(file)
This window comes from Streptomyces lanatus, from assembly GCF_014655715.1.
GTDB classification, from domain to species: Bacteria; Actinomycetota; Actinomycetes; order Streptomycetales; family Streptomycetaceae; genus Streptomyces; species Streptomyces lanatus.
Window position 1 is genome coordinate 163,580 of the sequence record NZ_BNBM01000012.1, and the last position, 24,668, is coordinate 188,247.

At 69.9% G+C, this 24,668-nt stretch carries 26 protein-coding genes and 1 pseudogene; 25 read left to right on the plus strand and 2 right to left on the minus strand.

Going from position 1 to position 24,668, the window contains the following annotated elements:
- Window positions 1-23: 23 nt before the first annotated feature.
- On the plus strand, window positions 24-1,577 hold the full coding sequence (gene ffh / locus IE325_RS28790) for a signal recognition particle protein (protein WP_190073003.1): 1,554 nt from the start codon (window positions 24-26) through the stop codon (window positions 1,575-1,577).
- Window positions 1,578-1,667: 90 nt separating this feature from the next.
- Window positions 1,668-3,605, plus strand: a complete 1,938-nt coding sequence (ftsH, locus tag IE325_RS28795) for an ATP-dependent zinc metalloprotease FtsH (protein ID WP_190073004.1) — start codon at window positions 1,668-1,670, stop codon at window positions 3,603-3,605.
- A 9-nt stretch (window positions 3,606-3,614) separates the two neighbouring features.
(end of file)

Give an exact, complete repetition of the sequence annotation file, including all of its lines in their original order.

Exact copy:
This window comes from Streptomyces lanatus, from assembly GCF_014655715.1.
GTDB classification, from domain to species: Bacteria; Actinomycetota; Actinomycetes; order Streptomycetales; family Streptomycetaceae; genus Streptomyces; species Streptomyces lanatus.
Window position 1 is genome coordinate 163,580 of the sequence record NZ_BNBM01000012.1, and the last position, 24,668, is coordinate 188,247.

At 69.9% G+C, this 24,668-nt stretch carries 26 protein-coding genes and 1 pseudogene; 25 read left to right on the plus strand and 2 right to left on the minus strand.

Going from position 1 to position 24,668, the window contains the following annotated elements:
- Window positions 1-23: 23 nt before the first annotated feature.
- On the plus strand, window positions 24-1,577 hold the full coding sequence (gene ffh / locus IE325_RS28790) for a signal recognition particle protein (protein WP_190073003.1): 1,554 nt from the start codon (window positions 24-26) through the stop codon (window positions 1,575-1,577).
- Window positions 1,578-1,667: 90 nt separating this feature from the next.
- Window positions 1,668-3,605, plus strand: a complete 1,938-nt coding sequence (ftsH, locus tag IE325_RS28795) for an ATP-dependent zinc metalloprotease FtsH (protein ID WP_190073004.1) — start codon at window positions 1,668-1,670, stop codon at window positions 3,603-3,605.
- A 9-nt stretch (window positions 3,606-3,614) separates the two neighbouring features.